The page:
This really doesn’t require much elaboration. It does illustrate how political party alliances pollute the running of sound government though. One might even call some of this flip-flopping if one were so inclined. But it would be wrong to try and single out Republicans for this sort of partisan behavior. They just seem to be the example I ran across. I’m certain examples of similar behavior among Democrats wouldn’t be too hard to dig up. What I’d personally like to see is a politician who actually had his own thoughts and ideas and could be counted on to represent them independent of how the opportunistic political winds were blowing. But I recognize I’m just fantasizing again.

Here is a short list of quotes that are quoted from republicans against Clinton going into Bosnia, seems oddly the opposite of what they say about the war in Iraq…

“You can support the troops but not the president.”–Rep Tom Delay (R-TX)

“Well, I just think it’s a bad idea. What’s going to happen is they’re going to be over there for 10, 15, maybe 20 years.”–Joe Scarborough (R-FL)

“Explain to the mothers and fathers of American servicemen that may come home in body bags why their son or daughter have to give up their life?”–Sean Hannity, Fox News, 4/6/99

“[The] President . . . is once again releasing American military might on a foreign country with an ill-defined objective and no exit strategy. He has yet to tell the Congress how much this operation will cost. And he has not informed our nation’s armed forces about how long they will be away from home. These strikes do not make for a sound foreign policy.”–Sen. Rick Santorum (R-PA)”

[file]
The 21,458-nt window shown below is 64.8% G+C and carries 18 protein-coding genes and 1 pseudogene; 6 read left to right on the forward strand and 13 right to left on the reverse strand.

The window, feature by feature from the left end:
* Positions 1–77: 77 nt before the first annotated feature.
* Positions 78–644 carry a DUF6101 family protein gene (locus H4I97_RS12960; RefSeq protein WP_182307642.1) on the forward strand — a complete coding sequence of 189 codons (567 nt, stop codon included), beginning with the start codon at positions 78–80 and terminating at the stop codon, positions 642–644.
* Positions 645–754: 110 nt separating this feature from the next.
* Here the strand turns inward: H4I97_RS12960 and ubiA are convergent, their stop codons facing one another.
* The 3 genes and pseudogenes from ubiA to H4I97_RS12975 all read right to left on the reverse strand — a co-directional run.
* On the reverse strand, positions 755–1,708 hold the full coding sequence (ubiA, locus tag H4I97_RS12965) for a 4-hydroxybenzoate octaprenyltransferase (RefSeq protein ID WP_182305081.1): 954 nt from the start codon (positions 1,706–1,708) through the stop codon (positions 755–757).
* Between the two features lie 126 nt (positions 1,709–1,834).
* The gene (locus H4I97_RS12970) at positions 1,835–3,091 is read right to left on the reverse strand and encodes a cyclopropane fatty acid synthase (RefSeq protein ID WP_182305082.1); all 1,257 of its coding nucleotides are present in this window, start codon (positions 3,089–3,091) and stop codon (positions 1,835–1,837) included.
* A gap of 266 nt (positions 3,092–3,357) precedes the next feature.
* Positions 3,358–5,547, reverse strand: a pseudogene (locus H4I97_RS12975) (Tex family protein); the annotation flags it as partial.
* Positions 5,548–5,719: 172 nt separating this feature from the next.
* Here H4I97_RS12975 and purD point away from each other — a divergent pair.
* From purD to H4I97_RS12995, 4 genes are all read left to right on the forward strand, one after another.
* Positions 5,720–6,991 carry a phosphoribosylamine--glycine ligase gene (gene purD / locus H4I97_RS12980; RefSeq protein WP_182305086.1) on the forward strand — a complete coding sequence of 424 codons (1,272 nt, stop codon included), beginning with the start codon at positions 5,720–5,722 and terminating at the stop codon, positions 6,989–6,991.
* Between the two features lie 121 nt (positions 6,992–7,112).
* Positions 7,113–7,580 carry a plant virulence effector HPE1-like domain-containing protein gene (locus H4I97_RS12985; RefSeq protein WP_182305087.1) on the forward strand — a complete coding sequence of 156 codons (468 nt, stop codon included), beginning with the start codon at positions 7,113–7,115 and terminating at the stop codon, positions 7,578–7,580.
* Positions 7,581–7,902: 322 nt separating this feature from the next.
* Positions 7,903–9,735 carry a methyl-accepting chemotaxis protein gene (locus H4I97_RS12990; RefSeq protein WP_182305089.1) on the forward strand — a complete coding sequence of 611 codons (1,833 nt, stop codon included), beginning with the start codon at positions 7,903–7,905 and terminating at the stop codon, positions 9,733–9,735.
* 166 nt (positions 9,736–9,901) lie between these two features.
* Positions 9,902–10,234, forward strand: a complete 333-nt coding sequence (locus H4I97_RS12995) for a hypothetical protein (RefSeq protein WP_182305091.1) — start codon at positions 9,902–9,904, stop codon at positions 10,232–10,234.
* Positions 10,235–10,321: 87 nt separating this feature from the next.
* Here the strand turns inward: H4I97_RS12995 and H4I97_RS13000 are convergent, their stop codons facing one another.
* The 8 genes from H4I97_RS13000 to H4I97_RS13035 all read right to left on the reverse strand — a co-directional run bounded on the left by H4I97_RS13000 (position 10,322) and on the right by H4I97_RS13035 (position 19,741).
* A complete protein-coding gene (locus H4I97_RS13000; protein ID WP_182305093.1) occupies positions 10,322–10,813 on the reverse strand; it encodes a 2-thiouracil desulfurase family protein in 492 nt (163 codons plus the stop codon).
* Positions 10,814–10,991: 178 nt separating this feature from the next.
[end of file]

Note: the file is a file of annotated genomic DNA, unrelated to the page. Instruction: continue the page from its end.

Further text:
American foreign policy is now one huge big mystery. Simply put, the administration is trying to lead the world with a feel-good foreign policy.”–Rep Tom Delay (R-TX)

“If we are going to commit American troops, we must be certain they have a clear mission, an achievable goal and an exit strategy.”
–Karen Hughes, speaking on behalf of George W Bush

“I had doubts about the bombing campaign from the beginning . . I didn’t think we had done enough in the diplomatic area.”–Senator Trent Lott (R-MS)

“I cannot support a failed foreign policy. History teaches us that it is often easier to make war than peace. This administration is just learning that lesson right now. The President began this mission with very vague objectives and lots of unanswered questions. A month later, these questions are still unanswered. There are no clarified rules of engagement. There is no timetable. There is no legitimate definition of victory. There is no contingency plan for mission creep. There is no clear funding program. There is no agenda to bolster our over-extended military. There is no explanation defining what vital national interests are at stake. There was no strategic plan for war when the President started this thing, and there still is no plan today”–Rep Tom Delay (R-TX)

“Victory means exit strategy, and it’s important for the President to explain to us what the exit strategy is.”– Governor George W. Bush (R)-TX

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